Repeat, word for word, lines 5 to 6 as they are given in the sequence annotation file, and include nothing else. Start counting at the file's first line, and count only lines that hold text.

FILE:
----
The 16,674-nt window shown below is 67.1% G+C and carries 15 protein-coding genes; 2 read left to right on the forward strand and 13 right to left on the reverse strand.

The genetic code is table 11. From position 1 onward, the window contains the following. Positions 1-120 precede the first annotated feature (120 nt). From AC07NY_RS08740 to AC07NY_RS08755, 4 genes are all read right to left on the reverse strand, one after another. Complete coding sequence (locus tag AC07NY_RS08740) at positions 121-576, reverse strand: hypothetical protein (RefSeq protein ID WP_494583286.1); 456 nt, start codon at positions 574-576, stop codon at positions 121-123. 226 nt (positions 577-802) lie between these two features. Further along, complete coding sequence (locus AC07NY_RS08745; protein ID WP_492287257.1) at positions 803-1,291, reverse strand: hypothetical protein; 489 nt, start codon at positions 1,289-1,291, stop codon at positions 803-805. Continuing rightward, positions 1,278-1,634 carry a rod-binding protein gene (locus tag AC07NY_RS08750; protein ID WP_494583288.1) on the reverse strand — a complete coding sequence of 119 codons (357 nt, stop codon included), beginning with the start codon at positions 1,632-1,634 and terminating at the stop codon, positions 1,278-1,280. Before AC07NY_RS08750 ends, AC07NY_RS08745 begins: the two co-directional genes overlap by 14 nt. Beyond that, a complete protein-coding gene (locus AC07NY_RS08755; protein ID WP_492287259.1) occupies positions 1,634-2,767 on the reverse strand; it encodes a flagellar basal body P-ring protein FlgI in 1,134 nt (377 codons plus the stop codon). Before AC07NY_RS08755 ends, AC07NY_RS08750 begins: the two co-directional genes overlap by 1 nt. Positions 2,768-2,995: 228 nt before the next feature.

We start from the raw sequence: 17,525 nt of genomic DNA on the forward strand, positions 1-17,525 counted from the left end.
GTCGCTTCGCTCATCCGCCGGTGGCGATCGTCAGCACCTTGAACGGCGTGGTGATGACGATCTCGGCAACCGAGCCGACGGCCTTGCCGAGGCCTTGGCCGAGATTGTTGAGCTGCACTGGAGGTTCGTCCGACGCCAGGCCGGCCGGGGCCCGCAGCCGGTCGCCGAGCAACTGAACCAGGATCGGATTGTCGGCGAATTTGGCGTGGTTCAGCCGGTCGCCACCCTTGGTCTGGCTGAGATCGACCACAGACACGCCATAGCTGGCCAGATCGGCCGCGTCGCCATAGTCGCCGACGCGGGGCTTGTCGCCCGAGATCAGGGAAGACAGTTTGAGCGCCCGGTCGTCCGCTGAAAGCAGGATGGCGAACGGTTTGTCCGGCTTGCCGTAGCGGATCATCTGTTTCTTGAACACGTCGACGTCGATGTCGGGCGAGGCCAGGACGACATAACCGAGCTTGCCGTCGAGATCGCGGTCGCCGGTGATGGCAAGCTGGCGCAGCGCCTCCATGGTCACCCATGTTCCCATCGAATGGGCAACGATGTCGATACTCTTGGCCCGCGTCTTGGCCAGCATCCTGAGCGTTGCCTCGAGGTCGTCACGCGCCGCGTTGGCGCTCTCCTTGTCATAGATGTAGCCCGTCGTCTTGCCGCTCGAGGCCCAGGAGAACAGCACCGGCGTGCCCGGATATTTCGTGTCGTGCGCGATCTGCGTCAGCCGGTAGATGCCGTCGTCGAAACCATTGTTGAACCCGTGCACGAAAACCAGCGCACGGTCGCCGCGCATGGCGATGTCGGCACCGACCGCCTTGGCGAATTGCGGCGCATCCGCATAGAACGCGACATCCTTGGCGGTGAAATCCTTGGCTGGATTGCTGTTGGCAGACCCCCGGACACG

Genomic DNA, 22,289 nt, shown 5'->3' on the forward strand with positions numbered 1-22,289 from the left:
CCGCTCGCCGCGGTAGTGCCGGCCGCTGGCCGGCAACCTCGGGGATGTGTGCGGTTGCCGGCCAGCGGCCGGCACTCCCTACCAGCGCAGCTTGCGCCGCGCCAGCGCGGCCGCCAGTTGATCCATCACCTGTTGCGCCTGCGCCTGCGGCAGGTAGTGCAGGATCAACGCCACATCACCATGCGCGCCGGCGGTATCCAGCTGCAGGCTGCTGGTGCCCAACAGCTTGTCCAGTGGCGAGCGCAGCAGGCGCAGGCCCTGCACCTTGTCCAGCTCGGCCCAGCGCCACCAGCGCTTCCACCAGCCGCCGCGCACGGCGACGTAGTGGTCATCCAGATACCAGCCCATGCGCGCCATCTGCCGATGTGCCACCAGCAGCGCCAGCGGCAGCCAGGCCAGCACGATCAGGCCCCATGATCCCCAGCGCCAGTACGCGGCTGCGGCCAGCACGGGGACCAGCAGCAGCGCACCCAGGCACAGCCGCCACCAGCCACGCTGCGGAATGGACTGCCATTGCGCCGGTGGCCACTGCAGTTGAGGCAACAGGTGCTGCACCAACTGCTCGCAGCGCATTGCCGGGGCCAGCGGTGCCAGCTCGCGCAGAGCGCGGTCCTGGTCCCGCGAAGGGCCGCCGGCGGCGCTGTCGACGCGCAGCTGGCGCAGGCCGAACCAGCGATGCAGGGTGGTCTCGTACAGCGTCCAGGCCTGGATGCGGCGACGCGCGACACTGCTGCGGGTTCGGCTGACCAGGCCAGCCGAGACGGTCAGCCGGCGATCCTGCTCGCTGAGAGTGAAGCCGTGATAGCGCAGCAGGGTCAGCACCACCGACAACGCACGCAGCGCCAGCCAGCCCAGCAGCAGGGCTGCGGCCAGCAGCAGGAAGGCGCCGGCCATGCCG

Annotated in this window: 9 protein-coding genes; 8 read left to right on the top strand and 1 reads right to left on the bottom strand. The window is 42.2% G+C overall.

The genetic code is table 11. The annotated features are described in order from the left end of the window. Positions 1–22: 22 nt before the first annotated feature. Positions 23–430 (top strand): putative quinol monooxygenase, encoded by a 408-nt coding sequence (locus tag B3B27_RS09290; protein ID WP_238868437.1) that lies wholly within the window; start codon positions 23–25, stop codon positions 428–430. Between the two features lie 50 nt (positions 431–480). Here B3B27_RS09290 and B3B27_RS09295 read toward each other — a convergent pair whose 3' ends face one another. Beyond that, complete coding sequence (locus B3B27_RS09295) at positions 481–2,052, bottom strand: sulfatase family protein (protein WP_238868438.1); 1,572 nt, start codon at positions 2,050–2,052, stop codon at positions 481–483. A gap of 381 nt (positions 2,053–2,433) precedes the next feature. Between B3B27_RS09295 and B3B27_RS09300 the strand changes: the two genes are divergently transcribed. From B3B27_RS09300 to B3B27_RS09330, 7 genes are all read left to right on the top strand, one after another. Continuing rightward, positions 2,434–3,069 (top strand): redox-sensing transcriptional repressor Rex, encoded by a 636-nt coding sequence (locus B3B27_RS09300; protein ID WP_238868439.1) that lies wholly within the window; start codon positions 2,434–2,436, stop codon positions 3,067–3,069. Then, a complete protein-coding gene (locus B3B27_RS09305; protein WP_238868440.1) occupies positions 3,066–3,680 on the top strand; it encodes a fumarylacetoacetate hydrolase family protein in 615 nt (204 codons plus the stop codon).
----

Genomic DNA, 22,289 nt, shown 5'->3' on the forward strand with positions numbered 1-22,289 from the left:
CCGCTCGCCGCGGTAGTGCCGGCCGCTGGCCGGCAACCTCGGGGATGTGTGCGGTTGCCGGCCAGCGGCCGGCACTCCCTACCAGCGCAGCTTGCGCCGCGCCAGCGCGGCCGCCAGTTGATCCATCACCTGTTGCGCCTGCGCCTGCGGCAGGTAGTGCAGGATCAACGCCACATCACCATGCGCGCCGGCGGTATCCAGCTGCAGGCTGCTGGTGCCCAACAGCTTGTCCAGTGGCGAGCGCAGCAGGCGCAGGCCCTGCACCTTGTCCAGCTCGGCCCAGCGCCACCAGCGCTTCCACCAGCCGCCGCGCACGGCGACGTAGTGGTCATCCAGATACCAGCCCATGCGCGCCATCTGCCGATGTGCCACCAGCAGCGCCAGCGGCAGCCAGGCCAGCACGATCAGGCCCCATGATCCCCAGCGCCAGTACGCGGCTGCGGCCAGCACGGGGACCAGCAGCAGCGCACCCAGGCACAGCCGCCACCAGCCACGCTGCGGAATGGACTGCCATTGCGCCGGTGGCCACTGCAGTTGAGGCAACAGGTGCTGCACCAACTGCTCGCAGCGCATTGCCGGGGCCAGCGGTGCCAGCTCGCGCAGAGCGCGGTCCTGGTCCCGCGAAGGGCCGCCGGCGGCGCTGTCGACGCGCAGCTGGCGCAGGCCGAACCAGCGATGCAGGGTGGTCTCGTACAGCGTCCAGGCCTGGATGCGGCGACGCGCGACACTGCTGCGGGTTCGGCTGACCAGGCCAGCCGAGACGGTCAGCCGGCGATCCTGCTCGCTGAGAGTGAAGCCGTGATAGCGCAGCAGGGTCAGCACCACCGACAACGCACGCAGCGCCAGCCAGCCCAGCAGCAGGGCTGCGGCCAGCAGCAGGAAGGCGCCGGCCATGCCG